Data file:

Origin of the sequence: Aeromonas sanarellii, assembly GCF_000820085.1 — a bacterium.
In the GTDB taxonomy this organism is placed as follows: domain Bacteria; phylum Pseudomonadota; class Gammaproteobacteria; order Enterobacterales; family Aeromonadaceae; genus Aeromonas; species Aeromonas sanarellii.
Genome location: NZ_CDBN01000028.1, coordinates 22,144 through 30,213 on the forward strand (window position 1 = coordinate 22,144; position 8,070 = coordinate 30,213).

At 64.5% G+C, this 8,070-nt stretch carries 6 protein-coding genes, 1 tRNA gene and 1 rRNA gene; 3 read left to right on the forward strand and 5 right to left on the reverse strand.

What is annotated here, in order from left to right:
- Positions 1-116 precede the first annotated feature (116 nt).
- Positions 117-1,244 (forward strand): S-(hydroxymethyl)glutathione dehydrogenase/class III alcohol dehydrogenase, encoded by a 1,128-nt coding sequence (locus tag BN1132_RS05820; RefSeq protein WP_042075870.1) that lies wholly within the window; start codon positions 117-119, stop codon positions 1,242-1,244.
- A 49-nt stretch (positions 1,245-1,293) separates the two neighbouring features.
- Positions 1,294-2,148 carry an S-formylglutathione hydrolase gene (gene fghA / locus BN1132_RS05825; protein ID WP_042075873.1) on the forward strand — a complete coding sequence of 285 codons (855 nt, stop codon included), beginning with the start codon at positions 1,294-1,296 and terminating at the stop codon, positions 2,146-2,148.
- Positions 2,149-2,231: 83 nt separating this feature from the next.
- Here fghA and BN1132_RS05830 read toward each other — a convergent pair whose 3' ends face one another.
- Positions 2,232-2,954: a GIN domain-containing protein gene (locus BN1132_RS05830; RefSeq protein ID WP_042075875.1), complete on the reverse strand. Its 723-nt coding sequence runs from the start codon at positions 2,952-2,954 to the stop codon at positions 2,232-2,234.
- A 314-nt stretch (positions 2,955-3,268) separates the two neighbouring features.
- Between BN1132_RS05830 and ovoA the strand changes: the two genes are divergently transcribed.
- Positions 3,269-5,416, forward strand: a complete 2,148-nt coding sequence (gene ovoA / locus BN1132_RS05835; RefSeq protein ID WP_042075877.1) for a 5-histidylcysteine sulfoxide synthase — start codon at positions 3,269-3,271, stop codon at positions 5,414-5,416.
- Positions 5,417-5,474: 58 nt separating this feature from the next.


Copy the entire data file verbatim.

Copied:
Origin of the sequence: Aeromonas sanarellii, assembly GCF_000820085.1 — a bacterium.
In the GTDB taxonomy this organism is placed as follows: domain Bacteria; phylum Pseudomonadota; class Gammaproteobacteria; order Enterobacterales; family Aeromonadaceae; genus Aeromonas; species Aeromonas sanarellii.
Genome location: NZ_CDBN01000028.1, coordinates 22,144 through 30,213 on the forward strand (window position 1 = coordinate 22,144; position 8,070 = coordinate 30,213).

At 64.5% G+C, this 8,070-nt stretch carries 6 protein-coding genes, 1 tRNA gene and 1 rRNA gene; 3 read left to right on the forward strand and 5 right to left on the reverse strand.

What is annotated here, in order from left to right:
- Positions 1-116 precede the first annotated feature (116 nt).
- Positions 117-1,244 (forward strand): S-(hydroxymethyl)glutathione dehydrogenase/class III alcohol dehydrogenase, encoded by a 1,128-nt coding sequence (locus tag BN1132_RS05820; RefSeq protein WP_042075870.1) that lies wholly within the window; start codon positions 117-119, stop codon positions 1,242-1,244.
- A 49-nt stretch (positions 1,245-1,293) separates the two neighbouring features.
- Positions 1,294-2,148 carry an S-formylglutathione hydrolase gene (gene fghA / locus BN1132_RS05825; protein ID WP_042075873.1) on the forward strand — a complete coding sequence of 285 codons (855 nt, stop codon included), beginning with the start codon at positions 1,294-1,296 and terminating at the stop codon, positions 2,146-2,148.
- Positions 2,149-2,231: 83 nt separating this feature from the next.
- Here fghA and BN1132_RS05830 read toward each other — a convergent pair whose 3' ends face one another.
- Positions 2,232-2,954: a GIN domain-containing protein gene (locus BN1132_RS05830; RefSeq protein ID WP_042075875.1), complete on the reverse strand. Its 723-nt coding sequence runs from the start codon at positions 2,952-2,954 to the stop codon at positions 2,232-2,234.
- A 314-nt stretch (positions 2,955-3,268) separates the two neighbouring features.
- Between BN1132_RS05830 and ovoA the strand changes: the two genes are divergently transcribed.
- Positions 3,269-5,416, forward strand: a complete 2,148-nt coding sequence (gene ovoA / locus BN1132_RS05835; RefSeq protein ID WP_042075877.1) for a 5-histidylcysteine sulfoxide synthase — start codon at positions 3,269-3,271, stop codon at positions 5,414-5,416.
- Positions 5,417-5,474: 58 nt separating this feature from the next.